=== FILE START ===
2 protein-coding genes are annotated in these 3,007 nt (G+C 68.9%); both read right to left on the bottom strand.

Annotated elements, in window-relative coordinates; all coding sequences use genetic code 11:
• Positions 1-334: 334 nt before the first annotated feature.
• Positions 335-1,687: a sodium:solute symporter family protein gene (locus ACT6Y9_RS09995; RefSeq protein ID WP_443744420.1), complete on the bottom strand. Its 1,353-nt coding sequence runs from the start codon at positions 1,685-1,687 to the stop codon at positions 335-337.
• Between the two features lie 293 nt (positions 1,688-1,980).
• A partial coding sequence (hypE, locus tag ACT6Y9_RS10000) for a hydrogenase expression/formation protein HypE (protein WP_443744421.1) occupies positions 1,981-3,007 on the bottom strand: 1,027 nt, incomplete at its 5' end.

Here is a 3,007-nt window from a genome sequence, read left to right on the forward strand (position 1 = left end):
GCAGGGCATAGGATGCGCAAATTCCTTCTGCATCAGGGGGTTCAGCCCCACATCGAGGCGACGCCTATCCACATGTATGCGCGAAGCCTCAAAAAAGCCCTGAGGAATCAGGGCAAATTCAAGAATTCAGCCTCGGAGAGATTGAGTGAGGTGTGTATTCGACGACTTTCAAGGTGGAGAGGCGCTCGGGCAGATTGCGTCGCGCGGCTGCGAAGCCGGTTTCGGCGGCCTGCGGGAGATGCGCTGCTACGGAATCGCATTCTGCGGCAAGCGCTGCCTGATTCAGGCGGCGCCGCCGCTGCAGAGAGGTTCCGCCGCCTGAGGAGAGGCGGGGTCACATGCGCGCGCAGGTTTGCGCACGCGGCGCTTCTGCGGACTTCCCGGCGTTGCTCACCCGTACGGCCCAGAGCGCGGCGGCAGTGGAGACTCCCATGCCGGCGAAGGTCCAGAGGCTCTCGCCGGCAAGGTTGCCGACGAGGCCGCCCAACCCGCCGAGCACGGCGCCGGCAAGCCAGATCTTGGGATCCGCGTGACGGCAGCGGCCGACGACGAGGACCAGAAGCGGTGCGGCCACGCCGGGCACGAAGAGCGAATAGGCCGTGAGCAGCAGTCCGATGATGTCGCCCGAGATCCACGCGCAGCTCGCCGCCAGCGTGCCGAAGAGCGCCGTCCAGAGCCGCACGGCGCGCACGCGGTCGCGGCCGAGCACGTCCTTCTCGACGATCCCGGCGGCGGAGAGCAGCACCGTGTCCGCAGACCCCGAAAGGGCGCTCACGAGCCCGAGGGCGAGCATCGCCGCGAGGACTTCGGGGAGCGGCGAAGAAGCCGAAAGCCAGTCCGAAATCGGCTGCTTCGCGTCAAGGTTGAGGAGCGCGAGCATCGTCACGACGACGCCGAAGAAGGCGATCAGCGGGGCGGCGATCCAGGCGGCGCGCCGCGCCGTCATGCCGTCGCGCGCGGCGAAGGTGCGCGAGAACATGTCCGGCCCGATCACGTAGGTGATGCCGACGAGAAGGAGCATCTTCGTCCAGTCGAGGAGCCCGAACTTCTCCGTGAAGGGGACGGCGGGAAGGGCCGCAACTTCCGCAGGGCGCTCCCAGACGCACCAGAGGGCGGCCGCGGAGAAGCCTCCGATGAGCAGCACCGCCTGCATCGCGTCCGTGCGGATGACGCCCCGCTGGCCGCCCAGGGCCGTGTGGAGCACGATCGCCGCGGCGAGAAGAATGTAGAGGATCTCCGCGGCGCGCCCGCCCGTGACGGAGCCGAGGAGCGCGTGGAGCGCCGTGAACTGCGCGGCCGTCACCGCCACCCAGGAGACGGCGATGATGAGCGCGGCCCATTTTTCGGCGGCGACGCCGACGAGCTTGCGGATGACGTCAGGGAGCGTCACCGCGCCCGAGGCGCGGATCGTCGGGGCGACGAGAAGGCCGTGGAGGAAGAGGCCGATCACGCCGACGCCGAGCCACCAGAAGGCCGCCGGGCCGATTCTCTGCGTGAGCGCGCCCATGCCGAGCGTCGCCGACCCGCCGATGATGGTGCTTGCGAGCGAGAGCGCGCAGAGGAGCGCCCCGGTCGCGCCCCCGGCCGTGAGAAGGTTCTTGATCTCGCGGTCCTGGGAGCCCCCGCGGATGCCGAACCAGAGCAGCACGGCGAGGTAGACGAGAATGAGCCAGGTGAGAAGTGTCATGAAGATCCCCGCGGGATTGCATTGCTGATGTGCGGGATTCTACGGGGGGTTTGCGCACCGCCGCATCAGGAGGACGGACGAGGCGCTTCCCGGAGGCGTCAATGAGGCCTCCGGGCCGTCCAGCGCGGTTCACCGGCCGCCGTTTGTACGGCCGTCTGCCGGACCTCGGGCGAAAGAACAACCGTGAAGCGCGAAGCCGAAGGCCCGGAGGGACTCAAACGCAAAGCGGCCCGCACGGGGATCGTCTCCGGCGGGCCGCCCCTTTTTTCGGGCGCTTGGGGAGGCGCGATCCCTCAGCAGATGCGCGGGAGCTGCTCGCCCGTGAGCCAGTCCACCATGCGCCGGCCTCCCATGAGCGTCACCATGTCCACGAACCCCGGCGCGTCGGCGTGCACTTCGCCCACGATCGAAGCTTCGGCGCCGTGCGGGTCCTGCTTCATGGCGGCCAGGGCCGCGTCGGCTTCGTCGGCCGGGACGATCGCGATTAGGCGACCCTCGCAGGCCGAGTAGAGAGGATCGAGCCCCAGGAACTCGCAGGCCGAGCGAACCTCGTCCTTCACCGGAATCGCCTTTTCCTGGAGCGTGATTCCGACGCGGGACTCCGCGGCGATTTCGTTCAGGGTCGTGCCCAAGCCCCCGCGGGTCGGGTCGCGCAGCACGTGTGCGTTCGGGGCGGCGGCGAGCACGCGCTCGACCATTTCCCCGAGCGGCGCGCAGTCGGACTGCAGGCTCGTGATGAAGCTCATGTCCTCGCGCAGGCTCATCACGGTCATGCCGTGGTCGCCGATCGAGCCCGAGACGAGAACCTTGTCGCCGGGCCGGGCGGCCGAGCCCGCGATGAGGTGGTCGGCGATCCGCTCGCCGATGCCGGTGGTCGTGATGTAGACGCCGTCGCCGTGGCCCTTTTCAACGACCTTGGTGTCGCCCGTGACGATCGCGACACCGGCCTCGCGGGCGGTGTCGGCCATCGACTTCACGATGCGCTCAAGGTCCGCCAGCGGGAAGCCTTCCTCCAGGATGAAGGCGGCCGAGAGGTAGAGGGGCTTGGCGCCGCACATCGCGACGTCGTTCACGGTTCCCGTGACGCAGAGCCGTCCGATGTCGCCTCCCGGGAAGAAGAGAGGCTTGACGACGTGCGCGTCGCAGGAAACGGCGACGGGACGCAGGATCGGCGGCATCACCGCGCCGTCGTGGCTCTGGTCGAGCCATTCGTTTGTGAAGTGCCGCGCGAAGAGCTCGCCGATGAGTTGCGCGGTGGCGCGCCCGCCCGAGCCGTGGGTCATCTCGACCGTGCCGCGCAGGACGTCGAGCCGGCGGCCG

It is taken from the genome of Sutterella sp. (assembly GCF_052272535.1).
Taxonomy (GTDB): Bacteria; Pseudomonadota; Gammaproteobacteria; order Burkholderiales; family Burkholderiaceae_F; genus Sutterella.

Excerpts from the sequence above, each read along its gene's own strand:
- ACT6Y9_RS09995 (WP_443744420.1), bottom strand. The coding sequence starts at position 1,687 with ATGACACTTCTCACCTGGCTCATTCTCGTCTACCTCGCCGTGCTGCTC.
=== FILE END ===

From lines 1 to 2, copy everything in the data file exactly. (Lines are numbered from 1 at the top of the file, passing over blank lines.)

2 protein-coding genes are annotated in these 3,007 nt (G+C 68.9%); both read right to left on the bottom strand.

Annotated elements, in window-relative coordinates; all coding sequences use genetic code 11: